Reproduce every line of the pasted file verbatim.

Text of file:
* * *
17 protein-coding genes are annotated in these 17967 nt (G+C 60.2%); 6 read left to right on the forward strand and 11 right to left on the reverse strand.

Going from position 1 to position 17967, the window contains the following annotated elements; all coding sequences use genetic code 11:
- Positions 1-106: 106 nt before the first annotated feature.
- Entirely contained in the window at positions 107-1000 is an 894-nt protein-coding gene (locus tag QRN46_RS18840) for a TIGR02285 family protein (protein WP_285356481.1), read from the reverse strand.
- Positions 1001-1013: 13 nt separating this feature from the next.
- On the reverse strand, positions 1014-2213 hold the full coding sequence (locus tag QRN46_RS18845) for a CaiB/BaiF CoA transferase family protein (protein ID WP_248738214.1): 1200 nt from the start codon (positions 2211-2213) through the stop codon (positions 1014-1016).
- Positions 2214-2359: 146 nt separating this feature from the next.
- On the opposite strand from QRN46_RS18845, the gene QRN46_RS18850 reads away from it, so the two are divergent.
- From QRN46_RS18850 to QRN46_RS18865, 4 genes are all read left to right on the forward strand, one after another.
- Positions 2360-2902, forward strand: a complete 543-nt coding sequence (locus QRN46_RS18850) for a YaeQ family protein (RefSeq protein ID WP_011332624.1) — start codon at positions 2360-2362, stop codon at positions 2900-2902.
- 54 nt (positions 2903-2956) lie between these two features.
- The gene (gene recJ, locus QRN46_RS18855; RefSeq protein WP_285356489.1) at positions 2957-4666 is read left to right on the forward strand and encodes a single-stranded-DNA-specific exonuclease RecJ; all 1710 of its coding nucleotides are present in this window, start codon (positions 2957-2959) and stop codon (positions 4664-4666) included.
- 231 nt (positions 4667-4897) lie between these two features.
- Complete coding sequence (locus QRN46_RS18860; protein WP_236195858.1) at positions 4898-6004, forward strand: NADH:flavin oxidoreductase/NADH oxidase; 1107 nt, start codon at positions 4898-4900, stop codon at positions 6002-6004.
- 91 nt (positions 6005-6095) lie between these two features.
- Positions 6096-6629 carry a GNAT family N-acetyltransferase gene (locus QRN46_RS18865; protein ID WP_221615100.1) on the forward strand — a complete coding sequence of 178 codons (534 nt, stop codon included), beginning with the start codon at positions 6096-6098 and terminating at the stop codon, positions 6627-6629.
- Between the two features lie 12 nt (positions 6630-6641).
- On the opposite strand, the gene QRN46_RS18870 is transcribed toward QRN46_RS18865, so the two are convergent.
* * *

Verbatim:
17 protein-coding genes are annotated in these 17967 nt (G+C 60.2%); 6 read left to right on the forward strand and 11 right to left on the reverse strand.

Going from position 1 to position 17967, the window contains the following annotated elements; all coding sequences use genetic code 11:
- Positions 1-106: 106 nt before the first annotated feature.
- Entirely contained in the window at positions 107-1000 is an 894-nt protein-coding gene (locus tag QRN46_RS18840) for a TIGR02285 family protein (protein WP_285356481.1), read from the reverse strand.
- Positions 1001-1013: 13 nt separating this feature from the next.
- On the reverse strand, positions 1014-2213 hold the full coding sequence (locus tag QRN46_RS18845) for a CaiB/BaiF CoA transferase family protein (protein ID WP_248738214.1): 1200 nt from the start codon (positions 2211-2213) through the stop codon (positions 1014-1016).
- Positions 2214-2359: 146 nt separating this feature from the next.
- On the opposite strand from QRN46_RS18845, the gene QRN46_RS18850 reads away from it, so the two are divergent.
- From QRN46_RS18850 to QRN46_RS18865, 4 genes are all read left to right on the forward strand, one after another.
- Positions 2360-2902, forward strand: a complete 543-nt coding sequence (locus QRN46_RS18850) for a YaeQ family protein (RefSeq protein ID WP_011332624.1) — start codon at positions 2360-2362, stop codon at positions 2900-2902.
- 54 nt (positions 2903-2956) lie between these two features.
- The gene (gene recJ, locus QRN46_RS18855; RefSeq protein WP_285356489.1) at positions 2957-4666 is read left to right on the forward strand and encodes a single-stranded-DNA-specific exonuclease RecJ; all 1710 of its coding nucleotides are present in this window, start codon (positions 2957-2959) and stop codon (positions 4664-4666) included.
- 231 nt (positions 4667-4897) lie between these two features.
- Complete coding sequence (locus QRN46_RS18860; protein WP_236195858.1) at positions 4898-6004, forward strand: NADH:flavin oxidoreductase/NADH oxidase; 1107 nt, start codon at positions 4898-4900, stop codon at positions 6002-6004.
- 91 nt (positions 6005-6095) lie between these two features.
- Positions 6096-6629 carry a GNAT family N-acetyltransferase gene (locus QRN46_RS18865; protein ID WP_221615100.1) on the forward strand — a complete coding sequence of 178 codons (534 nt, stop codon included), beginning with the start codon at positions 6096-6098 and terminating at the stop codon, positions 6627-6629.
- Between the two features lie 12 nt (positions 6630-6641).
- On the opposite strand, the gene QRN46_RS18870 is transcribed toward QRN46_RS18865, so the two are convergent.